While it’s difficult to estimate the number of remote workers who have moved to Zoom towns only to face layoffs, the pandemic saw an exodus of people from big cities and a surge in remote work. That was particularly true in the tech industry, which is now slashing jobs.
This presents an opportunity for less glamorous or less capitalized industries that previously could never have competed with the likes of Amazon or Google for top talent.
“Many companies pre-tech layoffs simply could not hire coders so are now dipping into the markets – think companies like John Deere, Walmart,” says Nicholas Bloom, a Stanford economics professor who has been studying remote work for decades. It could also “spur the growth of rural entrepreneurship,” he said.
Shannon Milliman highlights both opportunities.
The 42-year-old mother of five relocated from Portland, Oregon, to Florence, Alabama, in 2021. Milliman had a remote job with Amazon paying $120,000 a year, including bonus. In the upheaval of the pandemic, she and her husband wanted a change and started looking on “Zillow, everywhere.” A program called Remote Shoals, offering a cash grant to relocate to northwestern Alabama, tipped the scales in favor of Florence.
They bought a house three times the size of their Portland home. It had twice the mortgage payment, too. But in Florence on a six-figure salary, they could handle it. There was a creek behind their home and Milliman was enchanted with the natural beauty and culture of her new community.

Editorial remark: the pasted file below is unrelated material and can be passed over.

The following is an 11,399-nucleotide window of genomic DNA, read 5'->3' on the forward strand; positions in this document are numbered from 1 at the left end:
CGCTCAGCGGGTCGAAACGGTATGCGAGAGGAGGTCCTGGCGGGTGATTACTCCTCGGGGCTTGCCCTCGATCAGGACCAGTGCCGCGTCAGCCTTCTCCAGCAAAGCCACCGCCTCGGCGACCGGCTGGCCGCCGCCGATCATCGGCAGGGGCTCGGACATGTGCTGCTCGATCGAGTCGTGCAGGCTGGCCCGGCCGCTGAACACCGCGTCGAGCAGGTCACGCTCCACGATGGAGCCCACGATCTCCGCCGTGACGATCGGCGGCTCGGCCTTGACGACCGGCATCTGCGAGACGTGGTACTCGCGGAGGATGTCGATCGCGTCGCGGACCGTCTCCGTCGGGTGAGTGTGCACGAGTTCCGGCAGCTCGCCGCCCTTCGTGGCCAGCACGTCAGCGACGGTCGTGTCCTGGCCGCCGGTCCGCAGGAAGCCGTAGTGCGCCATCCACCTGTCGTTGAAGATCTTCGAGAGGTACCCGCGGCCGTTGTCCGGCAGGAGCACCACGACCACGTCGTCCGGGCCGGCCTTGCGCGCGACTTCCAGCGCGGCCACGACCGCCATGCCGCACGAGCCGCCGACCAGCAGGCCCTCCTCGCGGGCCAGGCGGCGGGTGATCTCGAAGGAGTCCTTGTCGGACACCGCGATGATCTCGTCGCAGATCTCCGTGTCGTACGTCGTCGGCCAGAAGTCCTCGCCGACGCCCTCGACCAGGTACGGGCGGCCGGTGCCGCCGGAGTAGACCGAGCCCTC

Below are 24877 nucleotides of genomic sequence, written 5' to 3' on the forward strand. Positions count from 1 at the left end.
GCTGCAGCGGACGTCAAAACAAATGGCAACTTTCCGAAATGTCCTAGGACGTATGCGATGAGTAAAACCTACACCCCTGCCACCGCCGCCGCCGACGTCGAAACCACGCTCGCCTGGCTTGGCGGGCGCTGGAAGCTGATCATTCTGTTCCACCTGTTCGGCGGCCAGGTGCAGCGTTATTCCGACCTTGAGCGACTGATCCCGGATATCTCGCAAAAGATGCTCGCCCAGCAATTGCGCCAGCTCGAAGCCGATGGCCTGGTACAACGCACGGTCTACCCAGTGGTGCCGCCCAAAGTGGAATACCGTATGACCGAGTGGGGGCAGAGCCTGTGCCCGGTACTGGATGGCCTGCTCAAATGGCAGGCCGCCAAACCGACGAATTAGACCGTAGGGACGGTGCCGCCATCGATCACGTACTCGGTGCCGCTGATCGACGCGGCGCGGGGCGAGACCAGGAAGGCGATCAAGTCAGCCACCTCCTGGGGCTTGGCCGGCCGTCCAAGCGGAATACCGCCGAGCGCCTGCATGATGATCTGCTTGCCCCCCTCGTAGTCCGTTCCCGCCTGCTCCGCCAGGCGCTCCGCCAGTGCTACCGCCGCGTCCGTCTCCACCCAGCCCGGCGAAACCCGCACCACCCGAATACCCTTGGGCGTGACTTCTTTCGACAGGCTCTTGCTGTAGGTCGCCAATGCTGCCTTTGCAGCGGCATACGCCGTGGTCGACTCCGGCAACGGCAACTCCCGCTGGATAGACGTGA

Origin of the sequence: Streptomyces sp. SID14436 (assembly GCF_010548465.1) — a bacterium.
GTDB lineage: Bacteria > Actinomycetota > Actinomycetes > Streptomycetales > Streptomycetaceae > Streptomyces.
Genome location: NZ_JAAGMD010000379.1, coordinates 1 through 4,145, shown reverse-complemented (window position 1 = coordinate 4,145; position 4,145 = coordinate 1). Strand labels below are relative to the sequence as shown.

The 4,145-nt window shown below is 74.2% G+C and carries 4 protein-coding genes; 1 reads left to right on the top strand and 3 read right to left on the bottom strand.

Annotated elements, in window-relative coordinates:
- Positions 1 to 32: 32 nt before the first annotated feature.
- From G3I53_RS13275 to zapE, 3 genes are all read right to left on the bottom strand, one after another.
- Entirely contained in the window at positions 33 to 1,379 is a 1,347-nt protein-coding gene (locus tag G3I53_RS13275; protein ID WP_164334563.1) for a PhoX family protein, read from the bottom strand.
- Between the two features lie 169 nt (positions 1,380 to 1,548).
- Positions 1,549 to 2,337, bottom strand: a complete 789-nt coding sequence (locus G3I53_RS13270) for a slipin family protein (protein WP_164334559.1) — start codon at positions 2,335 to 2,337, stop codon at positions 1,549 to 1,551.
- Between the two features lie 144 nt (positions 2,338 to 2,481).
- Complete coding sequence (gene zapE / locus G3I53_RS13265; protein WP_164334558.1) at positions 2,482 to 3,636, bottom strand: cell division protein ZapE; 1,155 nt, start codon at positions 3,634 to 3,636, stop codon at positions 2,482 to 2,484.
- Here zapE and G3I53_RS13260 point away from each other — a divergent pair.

Less enchanting? Losing her job last year.
After receiving help from her new neighbors, she ultimately landed a job as a training manager at a local electrical manufacturing plant. She took a pay cut and has felt some cultural differences between the Deep South and Pacific Northwest. But her employers have allowed her to take on a “four-ten” schedule, which has her working ten hours a day, four days a week.
“It is a little bit tighter on my budget,” she says. “But I feel the breathing room because they are respecting other parts of things I needed, like my life schedule.”
That breathing room has also allowed her to start her own business. More than 5 million businesses were created in the US last year, a 44% increase from 2019, with the sharpest rise in Southern states. Milliman’s new business is called Remembrara and helps people write their or their loved ones’ life stories through a subscription service. She won first place for her idea at a local business-pitch competition.
Stories like Milliman’s align with the view of Glaeser, the Harvard economist, that employees with remote jobs will likely be able to ride out rough patches in the job market. Remote workers tend to be highly skilled, which gives them the ability to adapt.
Lindsey did so in Bozeman. He enjoyed the people at Lowe’s, but it wasn’t the right role for him. He eventually landed a local job as an HR system specialist at a health-care company called Best Practice Medicine. It pays less than his Amazon contract, but he likes working in-person. The job is based in the Life of Montana building, a columned, modernist edifice on a hill off the I-90 freeway.
“It’s super cool because I can show my son,” Lindsey says. “‘See that big building right there on the hill? I work in there.'”
(Except for the headline, this story has not been edited by NDTV staff and is published from a syndicated feed.)